It’s important to have your closest friends and family at the altar with you on your special day. But what happens with your best friends aren’t all guys or girls? You may choose to send your sister to the bride’s side or your high school BFF to the groom’s side—and it’s OK if you do! But don’t be afraid to divide the aisle by association instead of gender. You can celebrate with your friends and family at your side by having bridesmen and groomswomen.
Tradition is a big part of wedding ceremonies. And although tradition isn’t a bad thing, it can prevent you from having the wedding that you want to have. If you want bridesmen and groomswomen at your wedding—go right ahead! There are some special considerations for such a shift in tradition, however, so we’re here to walk you through them.
First and foremost, don’t get caught up in stereotypes! It’s the most important rule of bridesmen and groomswomen. Stereotypes will make your blended wedding party more complicated than it needs to be. Don’t worry about choosing typically gender-neutral colors or gifts. Instead, choose the colors that you want, and give gifts that your wedding attendants will like and use. It really is that simple! Keep reading for other simple tips to navigate the non-traditional waters of bridesmen and groomswomen.
No matter who is in your wedding party, you’ll still want to coordinate their attire. Attendant dresses and suits are part of the wedding theme, and a focal point of the whole day. That’s why it’s important to choose attire based on side of the aisle, not gender. Before choosing, consider who will be next to each other at the altar and in photos—then base any attire decisions around that. For example, your groomswoman won’t be standing next the the bridesmaids, so their dresses don’t have to match. They don’t even have to wear a dress at all! But they do have to complement the groomsmen because they’ll be standing right next to them.
Of course, you still want the party as a whole to match, so the groomswomen dresses (or skirts or pants) shouldn’t clash with each other, either! If you’re feeling stuck, do what any couple would do: Ask your friends. Maybe your groomswoman would prefer to wear a suit, so they can match the groomsmen, right down to the ties.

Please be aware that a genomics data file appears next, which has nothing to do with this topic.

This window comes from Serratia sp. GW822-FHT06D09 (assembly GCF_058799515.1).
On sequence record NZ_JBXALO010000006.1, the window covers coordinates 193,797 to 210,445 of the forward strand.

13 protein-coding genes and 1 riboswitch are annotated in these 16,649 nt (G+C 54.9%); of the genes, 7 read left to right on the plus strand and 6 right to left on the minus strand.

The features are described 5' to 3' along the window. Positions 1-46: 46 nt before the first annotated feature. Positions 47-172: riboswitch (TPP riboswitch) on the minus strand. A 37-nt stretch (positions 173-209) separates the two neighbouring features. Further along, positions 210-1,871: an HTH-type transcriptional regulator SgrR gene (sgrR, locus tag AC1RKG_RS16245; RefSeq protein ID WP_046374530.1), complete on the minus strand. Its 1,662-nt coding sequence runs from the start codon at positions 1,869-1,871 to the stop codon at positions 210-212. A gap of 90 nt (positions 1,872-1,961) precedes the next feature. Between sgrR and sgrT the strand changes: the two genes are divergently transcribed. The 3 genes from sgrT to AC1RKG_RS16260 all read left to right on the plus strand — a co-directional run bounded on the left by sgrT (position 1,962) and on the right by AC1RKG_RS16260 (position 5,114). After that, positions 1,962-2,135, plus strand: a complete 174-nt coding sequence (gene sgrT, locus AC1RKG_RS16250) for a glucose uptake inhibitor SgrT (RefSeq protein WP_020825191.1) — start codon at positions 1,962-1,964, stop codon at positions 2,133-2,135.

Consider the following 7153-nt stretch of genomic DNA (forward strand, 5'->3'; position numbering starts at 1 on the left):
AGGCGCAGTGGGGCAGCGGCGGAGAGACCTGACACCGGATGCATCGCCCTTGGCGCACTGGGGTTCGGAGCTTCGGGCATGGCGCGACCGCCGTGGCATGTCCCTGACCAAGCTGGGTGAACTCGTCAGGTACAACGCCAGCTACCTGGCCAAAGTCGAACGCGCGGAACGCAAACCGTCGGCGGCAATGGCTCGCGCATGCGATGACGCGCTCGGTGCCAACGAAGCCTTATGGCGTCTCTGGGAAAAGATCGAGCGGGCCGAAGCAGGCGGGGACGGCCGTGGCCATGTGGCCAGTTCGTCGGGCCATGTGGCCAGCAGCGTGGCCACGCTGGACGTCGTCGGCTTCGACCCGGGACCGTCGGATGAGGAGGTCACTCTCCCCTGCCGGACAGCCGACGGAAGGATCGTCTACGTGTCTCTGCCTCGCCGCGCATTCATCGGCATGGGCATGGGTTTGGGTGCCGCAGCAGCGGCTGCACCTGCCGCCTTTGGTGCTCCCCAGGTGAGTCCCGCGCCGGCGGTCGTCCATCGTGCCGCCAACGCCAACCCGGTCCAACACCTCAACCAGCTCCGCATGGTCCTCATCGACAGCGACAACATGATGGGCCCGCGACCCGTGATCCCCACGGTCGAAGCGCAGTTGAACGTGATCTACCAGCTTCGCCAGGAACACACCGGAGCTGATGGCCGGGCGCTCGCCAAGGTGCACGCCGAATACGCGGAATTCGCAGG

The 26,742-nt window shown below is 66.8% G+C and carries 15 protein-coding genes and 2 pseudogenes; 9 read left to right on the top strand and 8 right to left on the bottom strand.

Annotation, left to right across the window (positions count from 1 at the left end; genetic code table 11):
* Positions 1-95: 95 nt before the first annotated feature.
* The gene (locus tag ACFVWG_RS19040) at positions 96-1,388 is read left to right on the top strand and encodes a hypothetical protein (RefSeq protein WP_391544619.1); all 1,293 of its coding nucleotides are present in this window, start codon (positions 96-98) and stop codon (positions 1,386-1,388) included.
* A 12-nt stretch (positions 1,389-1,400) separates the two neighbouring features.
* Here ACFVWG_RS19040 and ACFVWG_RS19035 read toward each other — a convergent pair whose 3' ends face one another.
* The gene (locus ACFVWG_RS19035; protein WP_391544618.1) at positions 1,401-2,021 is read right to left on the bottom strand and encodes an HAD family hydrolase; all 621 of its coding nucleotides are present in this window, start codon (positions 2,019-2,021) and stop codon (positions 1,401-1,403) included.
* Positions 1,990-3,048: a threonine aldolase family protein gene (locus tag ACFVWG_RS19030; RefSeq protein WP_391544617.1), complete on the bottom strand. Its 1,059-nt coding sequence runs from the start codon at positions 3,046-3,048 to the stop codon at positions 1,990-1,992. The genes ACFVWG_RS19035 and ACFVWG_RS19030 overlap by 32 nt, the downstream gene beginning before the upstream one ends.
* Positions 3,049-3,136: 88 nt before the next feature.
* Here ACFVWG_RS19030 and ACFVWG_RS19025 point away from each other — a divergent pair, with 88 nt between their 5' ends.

While you shouldn’t get too hung up on what to call your groomswomen or bridesmen, you should choose what naming conventions to use for introductions and wedding programs. Typically, the wedding program lists the names of the wedding party and their roles. The MC will also introduce each member in the same manner at the start of the reception.
Although you can skip the role-naming part, it’s a nice way for the guests to get to know your close friends and family. Instead of nixing the roles, we recommend creating your own! You can nod to tradition with terms like man of honor, best woman, bridesman, and groomswoman. Or you can throw tradition to the wind and just label your friends and family what they are—introduce Mary as your younger sister and Matthew as your childhood best friend.
Regardless of who stands on what side of the aisle, introduce the bridal party to each other and the groom’s attendants to each other. If you’re breaking tradition for any reason—but especially with your wedding party—it’s important to let the wedding party know. You don’t need to make any official announcement, but you should clearly communicate any naming conventions so they know what (and who!) you’re talking about.
To let guests know, simply list the wedding party’s names and roles on the wedding website. If there are guests who may have a problem with a less-than-traditional wedding ceremony, it’s up to you to decide whether or not to tell them in advance. If they’ll make a scene on the day of, we recommend telling them ahead of time.
Once again, don’t get too focused on doing what’s “normal.” After all, you’re not having a “normal” wedding! Instead, pick something that you and your bride or groom want to do—and do it! It really is that simple. It shouldn’t matter what genders are attending, so long as everyone is supporting the happy couple and having a good time.
To avoid any bachelor(ette) parties altogether, you can always throw a big, joint party with everyone from the wedding party. That way, there aren’t any sides or gender stereotypes, and everyone can get to know each other before the wedding day.
No matter who’s in your wedding party, you’ll still need to coordinate day-of grooming. Typically, women getting their hair and/or make up done will take longer than men getting a hair cut or steam cleaning their suit. But, of course, you should always check in with your attendants. Figure out what you’ll need to accommodate and how long everyone will need on the morning of.
For example: What will everyone need to get ready? How can you share a hair stylist or makeup artist with the entire wedding party? Do you need separate rooms for everyone to change privately? Plan ahead for your wedding party so when the day comes, it can be all about you!
Having bridesmen and groomswomen in your wedding party may be non-traditional, but it isn’t complicated. Don’t get caught up in what’s “normal” or traditional—you’re not having a normal or traditional wedding! Instead, focus on you and your wedding party. Plan events, choose attire, and give gifts that they’ll enjoy and that reflect your vision for your big day.
What other wedding traditions do bridesmen and groomswomen affect? Share your ideas with us below!